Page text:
"We always knew that we wanted to do these long-form pieces," Somers says, sitting at a coffee shop with Meredith. She agrees: "The musical idea was pretty set, dense soundscapes."
Side by side, they make an interesting study in complementary contrasts. Meredith is calmly assured, answering questions with thoughtful, confident precision. Somers comes across as a little reserved but he also vibrates with ideas and energy. When he speaks, sentences erupt from his mouth as if trying to flee. "I think both of us have been interested in [soundscapes] in different ways, being string players," he says. "Vibrating strings have such an enormous amount of resonance and harmonics, so through pretty simple processes you can turn one note into a whole spectrum. And once we started amassing more of them, we were inspired by the idea of two sides of a record, some of the early ambient music composers from the '70s had that format. So we were kind of paying homage to those guys to an extent."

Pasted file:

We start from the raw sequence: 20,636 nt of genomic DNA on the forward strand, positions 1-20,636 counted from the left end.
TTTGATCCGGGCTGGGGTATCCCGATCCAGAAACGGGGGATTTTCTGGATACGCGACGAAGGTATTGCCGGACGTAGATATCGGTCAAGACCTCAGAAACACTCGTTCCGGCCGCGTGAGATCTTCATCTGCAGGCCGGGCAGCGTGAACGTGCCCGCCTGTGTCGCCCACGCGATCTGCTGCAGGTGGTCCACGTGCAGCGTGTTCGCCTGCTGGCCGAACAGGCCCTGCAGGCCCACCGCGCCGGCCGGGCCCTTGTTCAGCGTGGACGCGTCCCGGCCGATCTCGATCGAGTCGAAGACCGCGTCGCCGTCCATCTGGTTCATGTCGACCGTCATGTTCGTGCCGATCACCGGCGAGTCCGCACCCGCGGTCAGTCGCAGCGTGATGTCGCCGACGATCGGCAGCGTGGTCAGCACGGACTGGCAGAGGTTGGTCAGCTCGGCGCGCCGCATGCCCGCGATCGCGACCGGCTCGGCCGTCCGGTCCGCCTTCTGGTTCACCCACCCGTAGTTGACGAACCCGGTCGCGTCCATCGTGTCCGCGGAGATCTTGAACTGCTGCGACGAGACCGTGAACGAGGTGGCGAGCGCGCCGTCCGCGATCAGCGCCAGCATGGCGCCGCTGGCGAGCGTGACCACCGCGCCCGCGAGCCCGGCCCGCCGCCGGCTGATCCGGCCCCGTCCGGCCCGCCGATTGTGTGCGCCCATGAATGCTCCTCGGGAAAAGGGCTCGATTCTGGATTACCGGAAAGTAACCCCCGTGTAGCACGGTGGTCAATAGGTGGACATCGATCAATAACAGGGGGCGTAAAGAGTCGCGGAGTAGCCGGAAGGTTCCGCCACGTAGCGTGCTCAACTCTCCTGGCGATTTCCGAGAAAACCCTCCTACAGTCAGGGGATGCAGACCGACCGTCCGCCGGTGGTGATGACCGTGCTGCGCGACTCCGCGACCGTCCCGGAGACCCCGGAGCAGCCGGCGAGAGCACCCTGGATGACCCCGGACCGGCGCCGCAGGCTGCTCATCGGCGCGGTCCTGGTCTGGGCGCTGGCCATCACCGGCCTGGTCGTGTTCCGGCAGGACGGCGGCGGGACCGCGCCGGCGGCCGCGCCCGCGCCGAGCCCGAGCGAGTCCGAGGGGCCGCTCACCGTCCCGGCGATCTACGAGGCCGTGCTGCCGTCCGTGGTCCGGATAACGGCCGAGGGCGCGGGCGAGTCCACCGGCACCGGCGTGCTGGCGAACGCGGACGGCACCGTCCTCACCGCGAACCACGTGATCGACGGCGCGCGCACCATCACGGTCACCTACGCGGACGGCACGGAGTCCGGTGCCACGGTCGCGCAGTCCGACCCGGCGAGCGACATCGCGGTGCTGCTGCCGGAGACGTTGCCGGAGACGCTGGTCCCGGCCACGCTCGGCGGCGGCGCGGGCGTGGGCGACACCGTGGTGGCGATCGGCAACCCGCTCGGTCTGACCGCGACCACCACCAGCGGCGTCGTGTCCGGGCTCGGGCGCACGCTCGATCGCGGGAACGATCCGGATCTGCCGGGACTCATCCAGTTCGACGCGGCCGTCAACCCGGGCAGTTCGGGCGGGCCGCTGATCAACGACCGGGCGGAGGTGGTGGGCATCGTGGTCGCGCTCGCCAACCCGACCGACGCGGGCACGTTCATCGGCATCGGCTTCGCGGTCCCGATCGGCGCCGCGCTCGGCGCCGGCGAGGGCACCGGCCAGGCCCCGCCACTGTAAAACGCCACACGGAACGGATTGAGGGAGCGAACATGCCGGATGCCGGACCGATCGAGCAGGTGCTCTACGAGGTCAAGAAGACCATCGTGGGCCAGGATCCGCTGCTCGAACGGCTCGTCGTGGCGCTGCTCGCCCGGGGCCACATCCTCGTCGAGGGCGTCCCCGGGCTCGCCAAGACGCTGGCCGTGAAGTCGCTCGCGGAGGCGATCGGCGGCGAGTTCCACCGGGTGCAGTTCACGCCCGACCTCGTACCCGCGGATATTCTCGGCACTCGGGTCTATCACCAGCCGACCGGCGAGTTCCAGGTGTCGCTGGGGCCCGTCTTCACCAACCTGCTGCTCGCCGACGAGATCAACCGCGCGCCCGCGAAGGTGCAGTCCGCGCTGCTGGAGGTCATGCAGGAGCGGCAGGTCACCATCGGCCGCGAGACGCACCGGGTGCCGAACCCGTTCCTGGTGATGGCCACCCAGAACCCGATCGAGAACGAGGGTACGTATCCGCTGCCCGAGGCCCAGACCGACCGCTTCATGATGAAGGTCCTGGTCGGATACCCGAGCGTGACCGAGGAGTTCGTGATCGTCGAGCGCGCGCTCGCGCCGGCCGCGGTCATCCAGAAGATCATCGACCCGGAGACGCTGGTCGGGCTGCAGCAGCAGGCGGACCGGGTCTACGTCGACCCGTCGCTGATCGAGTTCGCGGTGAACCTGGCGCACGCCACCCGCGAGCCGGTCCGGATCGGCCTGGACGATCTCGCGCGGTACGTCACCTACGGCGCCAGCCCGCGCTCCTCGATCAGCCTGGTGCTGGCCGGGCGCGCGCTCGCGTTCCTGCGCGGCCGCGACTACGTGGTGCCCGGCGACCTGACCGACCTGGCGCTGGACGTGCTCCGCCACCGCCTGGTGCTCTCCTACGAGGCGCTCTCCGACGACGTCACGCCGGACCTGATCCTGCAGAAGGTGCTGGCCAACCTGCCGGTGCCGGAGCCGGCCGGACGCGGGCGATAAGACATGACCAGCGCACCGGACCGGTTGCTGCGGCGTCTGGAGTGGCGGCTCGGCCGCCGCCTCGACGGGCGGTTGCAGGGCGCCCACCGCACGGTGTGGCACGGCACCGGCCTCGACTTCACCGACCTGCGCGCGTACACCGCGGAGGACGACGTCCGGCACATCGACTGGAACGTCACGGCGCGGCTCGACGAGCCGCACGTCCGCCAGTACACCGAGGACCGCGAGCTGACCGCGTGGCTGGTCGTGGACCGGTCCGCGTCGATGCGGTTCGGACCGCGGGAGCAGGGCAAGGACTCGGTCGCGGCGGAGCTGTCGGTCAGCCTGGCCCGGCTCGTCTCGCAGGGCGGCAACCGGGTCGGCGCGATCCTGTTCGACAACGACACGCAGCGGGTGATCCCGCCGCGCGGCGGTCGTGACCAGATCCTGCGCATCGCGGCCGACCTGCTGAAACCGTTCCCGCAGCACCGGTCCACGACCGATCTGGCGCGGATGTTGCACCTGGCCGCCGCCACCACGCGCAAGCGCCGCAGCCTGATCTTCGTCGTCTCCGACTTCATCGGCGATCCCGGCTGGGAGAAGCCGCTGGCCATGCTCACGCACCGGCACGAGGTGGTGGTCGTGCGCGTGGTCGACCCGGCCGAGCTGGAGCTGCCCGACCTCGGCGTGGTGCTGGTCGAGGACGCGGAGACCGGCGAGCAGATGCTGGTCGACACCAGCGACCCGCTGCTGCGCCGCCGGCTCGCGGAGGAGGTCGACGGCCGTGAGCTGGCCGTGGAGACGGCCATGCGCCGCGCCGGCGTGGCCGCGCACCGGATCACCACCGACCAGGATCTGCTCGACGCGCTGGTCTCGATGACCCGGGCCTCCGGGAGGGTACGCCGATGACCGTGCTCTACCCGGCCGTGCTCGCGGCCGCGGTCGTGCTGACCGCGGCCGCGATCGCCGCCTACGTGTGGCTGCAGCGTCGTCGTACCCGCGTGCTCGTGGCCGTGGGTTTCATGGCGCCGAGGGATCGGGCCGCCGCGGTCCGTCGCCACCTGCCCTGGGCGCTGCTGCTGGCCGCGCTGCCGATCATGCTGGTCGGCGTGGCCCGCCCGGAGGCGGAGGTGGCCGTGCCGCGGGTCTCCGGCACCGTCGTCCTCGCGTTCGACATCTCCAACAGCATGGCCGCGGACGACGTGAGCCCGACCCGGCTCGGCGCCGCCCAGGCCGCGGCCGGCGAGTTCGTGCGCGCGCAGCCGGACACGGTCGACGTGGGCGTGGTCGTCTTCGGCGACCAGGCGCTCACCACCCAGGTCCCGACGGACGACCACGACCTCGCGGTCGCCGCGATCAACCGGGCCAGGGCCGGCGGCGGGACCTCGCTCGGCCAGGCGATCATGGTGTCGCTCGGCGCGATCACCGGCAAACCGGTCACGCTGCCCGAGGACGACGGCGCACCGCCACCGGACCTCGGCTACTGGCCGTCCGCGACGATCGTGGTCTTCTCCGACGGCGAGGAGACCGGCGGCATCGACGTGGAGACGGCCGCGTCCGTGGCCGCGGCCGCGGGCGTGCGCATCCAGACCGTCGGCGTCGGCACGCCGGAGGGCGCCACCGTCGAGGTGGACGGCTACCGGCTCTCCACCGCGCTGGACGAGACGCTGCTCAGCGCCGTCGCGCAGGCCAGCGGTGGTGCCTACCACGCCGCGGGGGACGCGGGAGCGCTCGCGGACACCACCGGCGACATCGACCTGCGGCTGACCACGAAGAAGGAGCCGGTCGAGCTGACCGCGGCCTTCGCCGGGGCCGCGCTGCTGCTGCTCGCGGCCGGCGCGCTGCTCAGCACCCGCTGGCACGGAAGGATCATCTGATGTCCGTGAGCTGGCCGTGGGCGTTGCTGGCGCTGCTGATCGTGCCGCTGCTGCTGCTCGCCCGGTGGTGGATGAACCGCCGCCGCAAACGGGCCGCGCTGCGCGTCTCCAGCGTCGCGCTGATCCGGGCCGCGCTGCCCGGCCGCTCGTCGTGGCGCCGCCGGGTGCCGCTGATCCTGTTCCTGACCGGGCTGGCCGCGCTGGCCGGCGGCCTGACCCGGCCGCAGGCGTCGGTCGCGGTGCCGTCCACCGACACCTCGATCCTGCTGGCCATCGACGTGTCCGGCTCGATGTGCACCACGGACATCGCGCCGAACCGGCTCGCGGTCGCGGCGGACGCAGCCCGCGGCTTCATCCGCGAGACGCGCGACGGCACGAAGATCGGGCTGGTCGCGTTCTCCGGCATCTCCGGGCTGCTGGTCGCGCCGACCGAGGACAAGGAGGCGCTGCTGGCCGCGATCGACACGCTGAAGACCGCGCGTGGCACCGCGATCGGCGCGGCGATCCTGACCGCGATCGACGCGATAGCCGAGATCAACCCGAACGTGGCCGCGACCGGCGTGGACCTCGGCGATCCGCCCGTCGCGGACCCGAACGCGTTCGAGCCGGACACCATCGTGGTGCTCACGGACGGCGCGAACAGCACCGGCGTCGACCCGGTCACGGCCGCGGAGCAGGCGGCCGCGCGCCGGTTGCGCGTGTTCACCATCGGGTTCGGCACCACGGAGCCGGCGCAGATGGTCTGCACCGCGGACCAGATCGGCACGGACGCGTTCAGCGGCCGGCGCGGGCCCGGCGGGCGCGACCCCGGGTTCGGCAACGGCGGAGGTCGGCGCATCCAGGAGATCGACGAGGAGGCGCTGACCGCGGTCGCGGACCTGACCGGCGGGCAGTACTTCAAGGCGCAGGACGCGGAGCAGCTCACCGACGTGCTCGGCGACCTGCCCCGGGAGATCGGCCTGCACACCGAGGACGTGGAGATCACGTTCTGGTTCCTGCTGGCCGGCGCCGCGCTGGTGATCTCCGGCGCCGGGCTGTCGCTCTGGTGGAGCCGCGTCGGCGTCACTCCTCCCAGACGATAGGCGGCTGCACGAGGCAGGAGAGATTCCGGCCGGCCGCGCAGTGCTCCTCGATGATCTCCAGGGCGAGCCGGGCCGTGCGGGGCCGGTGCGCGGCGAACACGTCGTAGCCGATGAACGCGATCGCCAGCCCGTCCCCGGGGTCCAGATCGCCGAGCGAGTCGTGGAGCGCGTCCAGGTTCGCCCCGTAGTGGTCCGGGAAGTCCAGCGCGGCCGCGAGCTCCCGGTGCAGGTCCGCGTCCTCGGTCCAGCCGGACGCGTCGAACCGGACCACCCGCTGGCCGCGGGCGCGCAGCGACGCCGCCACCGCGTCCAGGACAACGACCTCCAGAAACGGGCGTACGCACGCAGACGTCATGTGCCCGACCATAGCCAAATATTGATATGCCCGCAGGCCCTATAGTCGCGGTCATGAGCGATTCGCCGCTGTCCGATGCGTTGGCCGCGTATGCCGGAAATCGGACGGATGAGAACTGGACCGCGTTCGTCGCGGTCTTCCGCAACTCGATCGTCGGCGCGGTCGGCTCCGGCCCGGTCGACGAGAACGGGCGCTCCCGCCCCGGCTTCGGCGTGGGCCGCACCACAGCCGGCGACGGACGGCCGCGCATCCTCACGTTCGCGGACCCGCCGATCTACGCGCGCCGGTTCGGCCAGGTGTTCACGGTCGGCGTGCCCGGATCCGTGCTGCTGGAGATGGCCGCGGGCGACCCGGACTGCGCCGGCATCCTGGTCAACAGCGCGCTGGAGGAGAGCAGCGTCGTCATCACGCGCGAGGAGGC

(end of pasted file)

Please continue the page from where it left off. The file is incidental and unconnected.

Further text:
An even better analog is Harmony of the Spheres, that intoxicating three-LP box set that Darren Mock's sorely missed Drunken Fish imprint put out in 1996, featuring swirling side-long cuts from Bardo Pond, Charalambides, Loren Mazzacane Connors, Flying Saucer Attack, Roy Montgomery, and the finest 22 minutes and 30 seconds that Jessamine ever oozed. Disposition is more severely austere, but it evokes the same intense chronicling of speculative spaces. "Resonant Flow" opens with a humming drone, almost like the ending shimmies of ringing bells-only it stays there and evokes the feeling of watching the tide go out in real time. The shifting textures of "Precession (in time)" evoke a reverent church organ whose tones get slightly quieter as the track progresses. Each piece is an example of extreme subtlety, music that works in different ways at low or intense volumes and becomes borderline hallucinogenic through headphones. What can initially sound like a snail's plodding journey also carries these little dancing tones in clusters, and the ear begins to seek them out patiently. Such minute alterations, like a window's lights coming on in Warhol's Empire, occur over such elongated time periods that they accrue a dramatic impact.